ALSO READ: Jaiswal's journey from pani-puri seller to run machine

"I've had 200 missed calls and some 300 messages already," he says. "I also have to treat my team-mates to dinner. The next game is in my hometown [Jamshedpur], so maybe we'll have a small celebration when we assemble again ahead of our next Ranji game against Haryana," he told ESPNcricinfo.

Singh, an attacking 22-year-old left-hand batsman, brought with him not just talent but plenty of runs too: 343 runs in ten innings at an average of 57.16 and strike rate of 142.32 at the Syed Mushtaq Ali Trophy last month.

He was in the running for a berth in the India Under-19 side for the 2016 World Cup in Bangladesh, but a form slump prior to the tournament resulted in him missing out. Singh calls that an "eye-opener", one that motivated him to work harder. Over the years, he has become a Jharkhand regular across formats, forming part of a dynamic batting line-up alongside fellow Under-19 batch mate Ishan Kishan, Ishank Jaggi and Saurabh Tiwary.

Priyam Garg

Sunrisers Hyderabad - INR 1.9 crore

His cricket smarts - standing well outside the crease to negate Bhuvneshwar Kumar's swing when just 15 years old - caught the attention of his childhood coach Sanjay Rastogi in Meerut. Now, he is India's captain for the Under-19 World Cup in South Africa next year.

Garg is a technically solid batsman, capable of hitting boundaries at will without losing his shape. According to Rastogi, he "never makes ugly runs", and is capable of switching seamlessly between attack and defence.

In 2017, Rahul Dravid watched him score a hundred in Alur at an invitational tournament organised by the Karnataka State Cricket Association - he was 17 at the time. He was soon added to the India Under-19 team, and he has only risen in stature since, a double-century on Ranji Trophy debut against Goa taking him higher.

He finished his maiden first-class season with 814 runs in ten matches, second in the list for Uttar Pradesh behind Rinku Singh. He soon found places in the Duleep and Deodhar Trophy squads, further proof of his abilities and what people in positions of power think of him.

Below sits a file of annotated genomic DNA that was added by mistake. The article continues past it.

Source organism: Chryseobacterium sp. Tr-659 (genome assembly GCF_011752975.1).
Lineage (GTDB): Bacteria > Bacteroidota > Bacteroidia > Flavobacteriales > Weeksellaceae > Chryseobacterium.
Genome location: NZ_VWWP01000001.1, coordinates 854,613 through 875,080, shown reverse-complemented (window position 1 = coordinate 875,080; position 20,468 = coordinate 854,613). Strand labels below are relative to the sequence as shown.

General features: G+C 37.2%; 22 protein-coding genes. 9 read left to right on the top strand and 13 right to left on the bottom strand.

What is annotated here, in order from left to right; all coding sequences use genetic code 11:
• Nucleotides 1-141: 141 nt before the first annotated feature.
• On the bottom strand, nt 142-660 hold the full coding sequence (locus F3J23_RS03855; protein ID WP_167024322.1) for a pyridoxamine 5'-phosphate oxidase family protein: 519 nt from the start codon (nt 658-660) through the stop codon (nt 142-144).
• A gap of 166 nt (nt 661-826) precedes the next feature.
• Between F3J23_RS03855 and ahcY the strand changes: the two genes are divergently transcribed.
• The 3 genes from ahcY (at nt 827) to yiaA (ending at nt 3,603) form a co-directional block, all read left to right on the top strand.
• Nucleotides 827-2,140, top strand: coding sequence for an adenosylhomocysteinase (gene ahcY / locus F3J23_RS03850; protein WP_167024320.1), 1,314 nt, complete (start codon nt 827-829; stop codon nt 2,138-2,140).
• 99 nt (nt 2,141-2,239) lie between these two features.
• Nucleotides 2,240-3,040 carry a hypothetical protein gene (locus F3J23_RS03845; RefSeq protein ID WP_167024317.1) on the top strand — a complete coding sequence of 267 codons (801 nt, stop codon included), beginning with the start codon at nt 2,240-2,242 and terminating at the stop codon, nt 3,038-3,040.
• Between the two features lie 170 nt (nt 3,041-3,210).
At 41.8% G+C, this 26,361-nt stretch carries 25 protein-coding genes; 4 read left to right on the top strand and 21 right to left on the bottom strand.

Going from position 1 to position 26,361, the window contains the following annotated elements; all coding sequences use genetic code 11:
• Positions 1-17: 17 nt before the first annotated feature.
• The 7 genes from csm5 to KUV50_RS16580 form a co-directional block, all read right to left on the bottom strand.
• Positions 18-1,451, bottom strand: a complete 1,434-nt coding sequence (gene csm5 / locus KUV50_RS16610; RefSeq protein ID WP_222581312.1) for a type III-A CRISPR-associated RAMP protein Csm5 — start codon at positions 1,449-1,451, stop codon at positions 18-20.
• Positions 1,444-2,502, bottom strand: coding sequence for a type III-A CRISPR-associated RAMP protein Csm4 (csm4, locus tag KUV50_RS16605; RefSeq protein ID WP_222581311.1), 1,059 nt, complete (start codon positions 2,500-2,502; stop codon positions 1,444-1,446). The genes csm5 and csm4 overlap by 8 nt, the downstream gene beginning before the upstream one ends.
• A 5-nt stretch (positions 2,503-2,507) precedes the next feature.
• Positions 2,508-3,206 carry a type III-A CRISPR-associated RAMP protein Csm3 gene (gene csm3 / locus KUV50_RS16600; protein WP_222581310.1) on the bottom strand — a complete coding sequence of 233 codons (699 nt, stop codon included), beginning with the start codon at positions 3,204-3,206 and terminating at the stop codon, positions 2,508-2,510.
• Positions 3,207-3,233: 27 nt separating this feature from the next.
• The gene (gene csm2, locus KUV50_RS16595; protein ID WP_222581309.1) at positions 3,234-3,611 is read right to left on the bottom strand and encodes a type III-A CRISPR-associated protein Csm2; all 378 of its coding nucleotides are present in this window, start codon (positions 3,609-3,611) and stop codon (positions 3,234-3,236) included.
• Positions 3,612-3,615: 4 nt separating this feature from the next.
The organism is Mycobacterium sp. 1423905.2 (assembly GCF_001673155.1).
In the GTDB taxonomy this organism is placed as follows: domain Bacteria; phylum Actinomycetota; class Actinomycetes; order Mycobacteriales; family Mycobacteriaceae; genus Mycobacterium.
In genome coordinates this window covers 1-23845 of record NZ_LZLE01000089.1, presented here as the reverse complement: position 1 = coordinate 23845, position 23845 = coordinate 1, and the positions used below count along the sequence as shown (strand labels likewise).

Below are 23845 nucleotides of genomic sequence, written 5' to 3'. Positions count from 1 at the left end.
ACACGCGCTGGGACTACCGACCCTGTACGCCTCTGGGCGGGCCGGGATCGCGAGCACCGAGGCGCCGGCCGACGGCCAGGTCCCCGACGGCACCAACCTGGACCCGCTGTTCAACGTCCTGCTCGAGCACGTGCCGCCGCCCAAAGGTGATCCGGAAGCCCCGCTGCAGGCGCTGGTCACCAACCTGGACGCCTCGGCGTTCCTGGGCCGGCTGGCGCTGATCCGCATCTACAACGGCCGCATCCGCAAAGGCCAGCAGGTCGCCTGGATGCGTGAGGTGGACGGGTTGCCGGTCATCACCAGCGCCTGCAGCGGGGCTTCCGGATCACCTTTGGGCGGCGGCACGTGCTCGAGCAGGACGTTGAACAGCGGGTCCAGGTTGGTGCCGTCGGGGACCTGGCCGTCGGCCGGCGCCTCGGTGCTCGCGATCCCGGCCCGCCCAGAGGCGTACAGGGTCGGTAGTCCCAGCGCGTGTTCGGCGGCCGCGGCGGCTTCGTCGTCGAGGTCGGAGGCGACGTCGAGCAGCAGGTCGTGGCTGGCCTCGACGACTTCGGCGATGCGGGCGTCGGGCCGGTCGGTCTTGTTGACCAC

Kartik Tyagi

Rajasthan Royals - INR 1.3 crore

The lanky fast bowler's early strength and conditioning sessions included transporting sacks of agricultural produce from his father's farm in Hapur, a small town in Uttar Pradesh with no proper cricket facilities. He was a teenager then.

He's still in his teens, but has spent time in Lucknow and Kanpur, where he impressed Rizwan Shamsad, the former Uttar Pradesh captain, at a selection trial. Tyagi is capable of swinging the ball both ways and bowls close to 140 clicks. Given he's only 19, Paras Mhambrey, India Under-19 head coach, believes Tyagi is still in the development phase and can become faster as he matures.

Tyagi was fast-tracked into Uttar Pradesh's Ranji Trophy side as a 17-year-old, on the back of a stunning run in the Under-19 Cooch Behar Trophy, where he bowled Uttar Pradesh to victory against defending champions Vidarbha. Further signs of his abilities shone through in England this June-July when he was part of the youth ODI series, where he claimed nine wickets in five games. More recently, he picked up six wickets in three games in the Under-19 series against Afghanistan in Lucknow. Tyagi is now set to lead India's pace attack at the Under-19 World Cup in January.